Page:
Take the 2-minute tour ×
Stack Overflow is a question and answer site for professional and enthusiast programmers. It's 100% free, no registration required.

When running git fetch, that gives some numbers:

$ git fetch upstream
remote: Counting objects: 77, done.
remote: Compressing objects: 100% (23/23), done.
remote: Total 47 (delta 19), reused 39 (delta 11)
Unpacking objects: 100% (47/47), done.
From http://github.com/jbossas/jboss-as
ef19bd4..b5015c1  master     -> upstream/master

Are they useful in any way? I'd like to know e.g. how many commits was fetched happened in that remote. Which seems not to be contained in these data (in this case, it was 5 commits).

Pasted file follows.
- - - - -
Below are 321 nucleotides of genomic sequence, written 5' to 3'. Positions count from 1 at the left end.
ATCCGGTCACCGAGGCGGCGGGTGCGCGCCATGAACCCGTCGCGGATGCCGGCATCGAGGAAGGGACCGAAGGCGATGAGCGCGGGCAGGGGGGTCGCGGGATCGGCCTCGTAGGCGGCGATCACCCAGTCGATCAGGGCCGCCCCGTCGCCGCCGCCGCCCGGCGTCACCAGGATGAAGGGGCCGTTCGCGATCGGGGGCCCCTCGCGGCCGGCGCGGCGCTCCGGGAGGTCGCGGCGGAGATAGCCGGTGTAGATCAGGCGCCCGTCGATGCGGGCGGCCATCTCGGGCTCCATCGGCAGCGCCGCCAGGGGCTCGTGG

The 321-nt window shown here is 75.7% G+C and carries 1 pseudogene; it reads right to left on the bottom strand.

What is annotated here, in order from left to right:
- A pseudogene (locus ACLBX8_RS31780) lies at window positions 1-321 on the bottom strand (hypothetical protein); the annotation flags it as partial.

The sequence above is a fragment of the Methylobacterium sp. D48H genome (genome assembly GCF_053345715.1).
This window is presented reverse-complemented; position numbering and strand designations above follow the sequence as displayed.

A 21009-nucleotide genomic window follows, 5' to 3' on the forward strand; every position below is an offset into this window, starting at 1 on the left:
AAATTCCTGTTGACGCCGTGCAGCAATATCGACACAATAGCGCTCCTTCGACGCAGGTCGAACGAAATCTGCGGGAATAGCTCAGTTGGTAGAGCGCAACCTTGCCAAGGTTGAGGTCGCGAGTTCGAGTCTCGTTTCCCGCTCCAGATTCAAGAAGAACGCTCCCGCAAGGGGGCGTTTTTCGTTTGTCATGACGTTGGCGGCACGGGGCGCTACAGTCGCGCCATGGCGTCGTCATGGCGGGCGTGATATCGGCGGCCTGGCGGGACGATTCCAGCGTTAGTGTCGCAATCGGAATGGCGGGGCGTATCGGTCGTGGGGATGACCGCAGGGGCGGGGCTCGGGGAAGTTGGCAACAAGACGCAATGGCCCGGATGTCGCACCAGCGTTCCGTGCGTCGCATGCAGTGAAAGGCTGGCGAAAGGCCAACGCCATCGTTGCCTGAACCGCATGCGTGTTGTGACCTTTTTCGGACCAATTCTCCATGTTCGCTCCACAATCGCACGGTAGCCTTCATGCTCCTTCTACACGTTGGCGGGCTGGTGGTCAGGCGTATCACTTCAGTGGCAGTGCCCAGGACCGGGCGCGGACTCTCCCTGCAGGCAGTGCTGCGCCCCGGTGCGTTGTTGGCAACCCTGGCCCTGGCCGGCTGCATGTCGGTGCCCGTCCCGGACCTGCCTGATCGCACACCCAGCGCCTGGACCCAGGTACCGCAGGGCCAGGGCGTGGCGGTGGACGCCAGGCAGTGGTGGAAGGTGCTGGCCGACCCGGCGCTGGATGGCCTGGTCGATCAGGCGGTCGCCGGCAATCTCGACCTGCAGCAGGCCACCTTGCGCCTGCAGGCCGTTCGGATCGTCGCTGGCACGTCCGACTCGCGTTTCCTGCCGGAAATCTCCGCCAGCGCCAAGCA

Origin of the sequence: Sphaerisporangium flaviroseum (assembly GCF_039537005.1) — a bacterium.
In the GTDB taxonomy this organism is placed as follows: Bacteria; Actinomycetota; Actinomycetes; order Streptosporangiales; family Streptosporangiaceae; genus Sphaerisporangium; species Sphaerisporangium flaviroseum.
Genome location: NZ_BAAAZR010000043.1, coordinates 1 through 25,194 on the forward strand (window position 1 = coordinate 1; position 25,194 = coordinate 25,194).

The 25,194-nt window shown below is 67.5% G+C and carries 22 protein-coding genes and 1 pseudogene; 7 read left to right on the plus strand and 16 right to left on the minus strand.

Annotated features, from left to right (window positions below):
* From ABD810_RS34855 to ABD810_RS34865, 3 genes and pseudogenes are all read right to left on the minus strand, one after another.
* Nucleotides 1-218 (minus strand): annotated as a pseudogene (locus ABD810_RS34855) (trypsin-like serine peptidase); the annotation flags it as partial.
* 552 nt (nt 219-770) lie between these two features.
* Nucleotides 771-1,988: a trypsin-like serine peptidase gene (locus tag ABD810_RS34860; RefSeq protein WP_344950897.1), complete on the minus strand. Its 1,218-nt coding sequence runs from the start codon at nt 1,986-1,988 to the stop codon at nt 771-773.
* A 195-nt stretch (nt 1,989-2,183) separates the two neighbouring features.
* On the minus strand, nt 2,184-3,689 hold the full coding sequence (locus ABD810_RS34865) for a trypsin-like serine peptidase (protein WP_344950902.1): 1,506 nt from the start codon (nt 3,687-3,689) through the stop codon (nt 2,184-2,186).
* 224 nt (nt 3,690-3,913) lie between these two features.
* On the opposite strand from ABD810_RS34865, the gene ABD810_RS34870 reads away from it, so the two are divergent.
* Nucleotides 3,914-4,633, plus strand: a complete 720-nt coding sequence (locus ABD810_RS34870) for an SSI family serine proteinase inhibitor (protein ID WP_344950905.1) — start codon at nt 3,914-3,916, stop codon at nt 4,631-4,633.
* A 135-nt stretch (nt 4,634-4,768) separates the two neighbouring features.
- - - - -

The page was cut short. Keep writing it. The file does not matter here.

(I know I can see log or whatever to see that; just wonder what's that for.)

share|improve this question

1 Answer 1

up vote 5 down vote accepted

It's how many objects are going to be fetched (or had to be fetched). An object can be anything of: blob, tree, commit or tag.

So, the most simplest commit would be composed of 2 objects: The commit object and the (empty) tree object. Add one file, and you've got three objects: commit+tree+blob.

To count the fetched commits, use git rev-list to parse the commit range ef19bd4..b5015c1:

git rev-list | wc -l
share|improve this answer

Your Answer


By posting your answer, you agree to the privacy policy and terms of service.

Not the answer you're looking for? Browse other questions tagged or ask your own question.